One of the Atlanta Beltline’s most popular features has made its triumphant return.
No, not the miniature replica of the Clermont Lounge along the Eastside Trail; it’s still there, tucked underneath the bridge over Ralph McGill Boulevard — if you know to look for it, that is.
If you don’t, well, that’s as good a reason as any to take one of the expertly-guided Arboretum Walking Tours of the Beltline. And this just in: The 90-minute tours, which are led by Trees Atlanta docents, are back up and running (er, walking), after a brief winter hiatus. So are the three-hour Beltline bus tours that cover the full 22-mile loop that, when it’s completed, will connect 45 intown neighborhoods with multi-use trails, modern streetcar routes, and parks.
The tours are organized by Atlanta BeltLine Partnership (ABP), which secures public, private and philanthropic support for the Beltline and creates programs to engage and benefit nearby residents and other Beltline visitors. IHG Foundation is a presenting sponsor of the 2017 bus tours, with a portion of the funding going toward providing access to tours for groups that might not otherwise be able to take part. In addition, Whole Foods Market and CLIF Bar & Company will donate bottle water and snacks, respectively, for this year’s bus tour-goers.
Both tours take place on Friday and Saturday mornings and advance registration is required at www.beltline.org. The $25 bus tours tend to fill up especially quickly — by late Wednesday morning, seats had sold out on the ADA-compliant bus for this Saturday’s tour, which departs from the Inman Park Reynoldstown Marta station at 9:30 a.m. (there was better news on Friday, as more than a dozen seats still remained available).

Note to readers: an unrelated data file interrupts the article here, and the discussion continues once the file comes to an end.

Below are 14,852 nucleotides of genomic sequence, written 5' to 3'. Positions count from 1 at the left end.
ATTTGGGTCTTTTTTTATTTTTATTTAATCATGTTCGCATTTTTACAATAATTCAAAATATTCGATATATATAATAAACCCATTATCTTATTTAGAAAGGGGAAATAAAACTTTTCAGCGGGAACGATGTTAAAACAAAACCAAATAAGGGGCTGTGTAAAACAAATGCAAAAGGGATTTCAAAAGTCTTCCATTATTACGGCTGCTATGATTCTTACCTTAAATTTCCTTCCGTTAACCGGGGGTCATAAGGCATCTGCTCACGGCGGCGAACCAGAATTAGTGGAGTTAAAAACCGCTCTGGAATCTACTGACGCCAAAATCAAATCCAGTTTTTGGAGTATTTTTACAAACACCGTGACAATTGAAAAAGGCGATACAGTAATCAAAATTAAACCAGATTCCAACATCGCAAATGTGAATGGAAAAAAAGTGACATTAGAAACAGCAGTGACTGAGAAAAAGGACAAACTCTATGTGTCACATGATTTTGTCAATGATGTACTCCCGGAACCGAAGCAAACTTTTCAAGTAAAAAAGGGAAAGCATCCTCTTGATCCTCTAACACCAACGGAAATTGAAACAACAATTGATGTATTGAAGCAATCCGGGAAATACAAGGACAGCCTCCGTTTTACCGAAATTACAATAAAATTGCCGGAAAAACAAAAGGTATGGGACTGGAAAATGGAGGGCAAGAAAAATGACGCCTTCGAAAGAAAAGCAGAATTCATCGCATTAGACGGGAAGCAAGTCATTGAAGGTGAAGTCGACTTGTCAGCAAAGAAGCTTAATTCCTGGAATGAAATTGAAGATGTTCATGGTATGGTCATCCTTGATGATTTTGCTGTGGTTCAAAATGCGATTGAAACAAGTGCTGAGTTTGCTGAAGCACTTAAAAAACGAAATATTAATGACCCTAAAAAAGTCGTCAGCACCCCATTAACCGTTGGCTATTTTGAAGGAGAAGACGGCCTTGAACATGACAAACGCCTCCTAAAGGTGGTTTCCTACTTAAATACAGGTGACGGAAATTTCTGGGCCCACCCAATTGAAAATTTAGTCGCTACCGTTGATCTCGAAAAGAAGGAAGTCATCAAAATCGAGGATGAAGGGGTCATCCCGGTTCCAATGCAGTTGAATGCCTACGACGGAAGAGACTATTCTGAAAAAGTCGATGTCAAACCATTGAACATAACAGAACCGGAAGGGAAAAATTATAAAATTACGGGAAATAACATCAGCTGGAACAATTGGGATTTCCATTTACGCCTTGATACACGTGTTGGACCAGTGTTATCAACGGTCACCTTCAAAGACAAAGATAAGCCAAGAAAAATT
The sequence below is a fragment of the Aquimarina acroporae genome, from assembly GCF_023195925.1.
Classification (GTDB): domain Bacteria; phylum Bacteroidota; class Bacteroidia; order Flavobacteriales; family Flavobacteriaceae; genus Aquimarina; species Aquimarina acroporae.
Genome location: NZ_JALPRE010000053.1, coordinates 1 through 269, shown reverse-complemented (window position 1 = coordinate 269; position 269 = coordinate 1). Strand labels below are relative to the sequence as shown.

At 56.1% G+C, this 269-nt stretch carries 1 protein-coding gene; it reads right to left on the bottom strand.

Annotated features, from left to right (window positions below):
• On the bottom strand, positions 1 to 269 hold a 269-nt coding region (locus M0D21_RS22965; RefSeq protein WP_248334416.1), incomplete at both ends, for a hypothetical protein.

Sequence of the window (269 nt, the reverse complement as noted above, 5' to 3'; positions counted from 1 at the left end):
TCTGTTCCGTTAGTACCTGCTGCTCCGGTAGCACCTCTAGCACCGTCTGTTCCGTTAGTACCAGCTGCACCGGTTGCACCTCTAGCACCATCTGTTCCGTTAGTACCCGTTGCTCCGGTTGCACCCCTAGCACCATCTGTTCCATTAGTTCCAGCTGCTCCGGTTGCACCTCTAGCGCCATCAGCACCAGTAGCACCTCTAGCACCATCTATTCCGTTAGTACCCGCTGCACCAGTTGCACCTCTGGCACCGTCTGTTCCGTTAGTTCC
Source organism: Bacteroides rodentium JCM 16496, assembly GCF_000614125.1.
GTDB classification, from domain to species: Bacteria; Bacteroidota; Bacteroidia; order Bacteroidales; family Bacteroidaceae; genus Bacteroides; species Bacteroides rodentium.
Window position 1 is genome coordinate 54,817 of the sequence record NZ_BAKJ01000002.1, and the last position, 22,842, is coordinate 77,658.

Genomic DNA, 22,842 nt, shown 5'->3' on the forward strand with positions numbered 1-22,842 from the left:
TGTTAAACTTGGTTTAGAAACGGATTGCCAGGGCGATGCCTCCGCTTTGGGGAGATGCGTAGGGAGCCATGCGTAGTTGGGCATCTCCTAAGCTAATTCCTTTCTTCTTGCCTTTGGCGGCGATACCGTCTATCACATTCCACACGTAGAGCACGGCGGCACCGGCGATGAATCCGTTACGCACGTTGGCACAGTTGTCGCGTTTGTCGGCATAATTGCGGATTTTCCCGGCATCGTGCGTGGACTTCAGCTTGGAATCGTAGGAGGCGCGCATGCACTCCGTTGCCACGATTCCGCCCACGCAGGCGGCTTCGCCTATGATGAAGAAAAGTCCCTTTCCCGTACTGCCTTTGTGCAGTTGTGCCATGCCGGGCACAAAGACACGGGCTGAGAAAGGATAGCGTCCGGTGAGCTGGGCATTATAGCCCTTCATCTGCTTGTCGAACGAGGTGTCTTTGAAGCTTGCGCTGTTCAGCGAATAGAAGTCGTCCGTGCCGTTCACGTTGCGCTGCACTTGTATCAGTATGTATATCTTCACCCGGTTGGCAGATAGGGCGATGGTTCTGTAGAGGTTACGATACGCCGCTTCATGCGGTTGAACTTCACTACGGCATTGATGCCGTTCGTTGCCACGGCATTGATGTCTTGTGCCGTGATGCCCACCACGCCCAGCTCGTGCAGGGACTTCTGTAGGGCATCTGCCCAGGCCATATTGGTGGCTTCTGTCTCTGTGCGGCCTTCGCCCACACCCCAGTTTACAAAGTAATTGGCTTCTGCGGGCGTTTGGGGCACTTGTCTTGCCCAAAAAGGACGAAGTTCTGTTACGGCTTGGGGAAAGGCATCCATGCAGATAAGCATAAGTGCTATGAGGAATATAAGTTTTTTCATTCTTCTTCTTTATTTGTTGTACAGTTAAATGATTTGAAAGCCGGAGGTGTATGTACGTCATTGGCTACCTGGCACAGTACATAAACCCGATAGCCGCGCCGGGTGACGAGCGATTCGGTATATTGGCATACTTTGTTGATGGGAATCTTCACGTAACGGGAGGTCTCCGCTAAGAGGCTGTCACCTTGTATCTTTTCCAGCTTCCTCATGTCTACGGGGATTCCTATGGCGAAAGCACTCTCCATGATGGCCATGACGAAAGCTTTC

The free Arboretum Walking Tour steps off at 10 a.m. (9 a.m. from June to September, to help beat the Atlanta heat) from behind Parish restaurant along the Eastside Trail. The moderately paced, approximately two hour tour features plenty of information about the native plants and trees being nurtured along the Beltline, of course. But the Trees Atlanta docents also share all sorts of fascinating facts, figures and historical lore about the buildings and neighborhoods the Beltline passes by and through, and are quick to point out artwork (official and unofficial) and other one-of-a-kind aspects of this constantly changing public pathway through the heart of the city.
Meanwhile, bicyclists, start getting pumped (your tires, too)! ABP says its popular cycling tours of east and west side portions of the Atlanta Beltline will resume sometime in March. Keep checking back at beltline.org/tours for information and also read up on the bike tours in this article from last summer.
(Finally, for another guided walk, check out the BeltTour at www.belttour.com. It’s a “location aware” audio walking tour of the Beltline’s Eastside Trail that was created by an Atlantan who lived nearby. Available for free in the App Store, it uses a phone’s GPS to allow the narration, interviews and even some accompanying photographs to essentially keeps pace right along with the tour walker. Note: It is not affiliated with or endorsed by Atlanta BelLine Inc., Atlanta Beltline Partnership or the city of Atlanta)
To learn all about the Atlanta Beltline, including information on tours and other activities, visit www.beltline.org.
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